This is a cross-sectional study of anthropometric data in preschool children from 14 daycare centers linked to the Department of Health and the Federation of charities (FEAS) in Santo Andre, SP, Brazil. The data collection was performed between 2001 and 2002. Santo Andre is a city with approximately 600,000 inhabitants and a total of 43 daycare centers. The Department of Health and the FEAS develop systematic surveillance activities to children's health enrolled in day care centers. The project was undertaken in partnership between the day care centers and the public system. This study was explained to the parents or guardians responsible for the child and it was begun only after his or her consent according to the standards of the committees of research and ethics. All experimental procedures were in compliance with the Helsinki Declaration. The study was approved by the Ethics Committee in Research of the Faculdade de Medicina da Universidade de São Paulo (FMUSP, number 923/00).
The study population included 1639 children aged between 2 and 6 years old, all from low income families. We excluded 95 (5.8%) because they were not of preschool age, hence, it remained 840 (54.4%) boys and 704 (45.6%) girls from a total of 1544 children (Table ). We also excluded children who presented congenital diseases, history of nutritional and metabolic diseases, chronic diseases that could influence their growth and those who did not agree to collect data. This information was collected during the interview. According to the government (http://www2.santoandre.sp.gov.br/
), this population represents a proportion of approximately 40% of all children from 2 to 6 years old from Santo Andre. We observed average monthly income per capita (AMPC) of 0.55 minimum wages (MW - ~U$175.00), the average number of persons per house was 4.6, the median years of mother schooling was 6 years and the median years of father schooling was 5 years. Half of the parents worked in trades such as unskilled and 15% were unemployed (Table ).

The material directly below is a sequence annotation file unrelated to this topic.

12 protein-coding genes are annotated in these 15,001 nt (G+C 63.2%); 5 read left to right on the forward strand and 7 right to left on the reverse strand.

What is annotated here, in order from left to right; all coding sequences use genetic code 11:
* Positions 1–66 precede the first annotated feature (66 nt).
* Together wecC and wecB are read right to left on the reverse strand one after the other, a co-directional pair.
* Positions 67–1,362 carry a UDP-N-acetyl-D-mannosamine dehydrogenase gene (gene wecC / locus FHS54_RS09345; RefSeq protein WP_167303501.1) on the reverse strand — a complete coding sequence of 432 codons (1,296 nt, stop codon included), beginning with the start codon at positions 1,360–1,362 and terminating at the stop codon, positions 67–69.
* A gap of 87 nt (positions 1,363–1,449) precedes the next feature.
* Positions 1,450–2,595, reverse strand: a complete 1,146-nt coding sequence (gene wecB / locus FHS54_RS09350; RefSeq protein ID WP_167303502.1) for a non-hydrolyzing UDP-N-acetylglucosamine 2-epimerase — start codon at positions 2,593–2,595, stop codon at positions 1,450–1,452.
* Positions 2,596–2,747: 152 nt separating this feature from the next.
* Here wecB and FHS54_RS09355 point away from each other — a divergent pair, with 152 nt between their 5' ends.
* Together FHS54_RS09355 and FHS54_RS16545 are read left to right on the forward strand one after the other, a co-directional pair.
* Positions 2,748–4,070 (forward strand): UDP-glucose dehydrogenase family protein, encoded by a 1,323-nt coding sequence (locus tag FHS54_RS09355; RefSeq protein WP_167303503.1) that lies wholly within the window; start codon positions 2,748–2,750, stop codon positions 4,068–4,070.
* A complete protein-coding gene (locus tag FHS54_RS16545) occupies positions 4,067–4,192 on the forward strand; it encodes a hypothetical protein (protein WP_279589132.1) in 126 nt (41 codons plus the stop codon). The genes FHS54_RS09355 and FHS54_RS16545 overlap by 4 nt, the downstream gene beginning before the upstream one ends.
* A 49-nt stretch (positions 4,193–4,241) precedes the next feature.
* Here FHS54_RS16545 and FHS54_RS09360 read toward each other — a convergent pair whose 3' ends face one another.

Children distribution according to gender and age
Distribution of children parents enrolled in day care centers according to occupation*
Weight (W) and height (H) were measured by researchers using internationally accepted techniques [19
] under supervision of pediatricians from the daycare centers and all data were collected from records of child care using a standardized form. Anthropometric data were collected in the daycare center, according to Lohman et al [20
] method. The child's weight was measured by using the Seca®
electronic scale with a split of 0.1 g, and height was measured by stadiometer wall (Seca®
) with two meters and centimeters and millimeters subdivision [21
]. In addition to weight and height we included the following variables: age, gender, birth weight, duration of breastfeeding, maternal age at child birth, level of maternal education, AMPC and how long they had attended the daycare center. Scales and stadiometers were calibrated regularly and reliably.
The values of W, H and body mass index (BMI) were transformed into z scores and percentiles based on the National Center for Health Statistics - 2000 (CDC/NCHS) framework and it was statistically analyzed in relation to the distribution and the association with socio-demographic and health data.
The cutoff points for nutritional disorders analysis were: -2 z scores and 2.5 and 10 percentiles for risk of malnutrition, 85 to 95 percentile for overweight and above the 95 percentile for obesity [22
Data were stored in an Excel® worksheet. In order to calculate anthropometric indices we used the software EpiInfo 3.3.2 Nutrition February 2005, which described the frequency distribution and central tendency measures (mean, standard deviation and median). Pearson's coefficient was used to evaluate the correlation between age and anthropometric indices.
The analysis was performed by the Stepwise Backward Regression method including the following variables: age, gender, birth weight, duration of breastfeeding, age of mother at birth and how long they had attended the daycare center which in univariate analysis showed a p < 0.15 in the evaluation of its association with excess weight (overweight and obesity, evaluated by z score of BMI). In order to verify if the proposed regression model fits the data well, we applied the F-test.
The level of significance (α) adopted for all statistical tests was 5%. The statistical processing of data was performed with SPSS ® 12.0.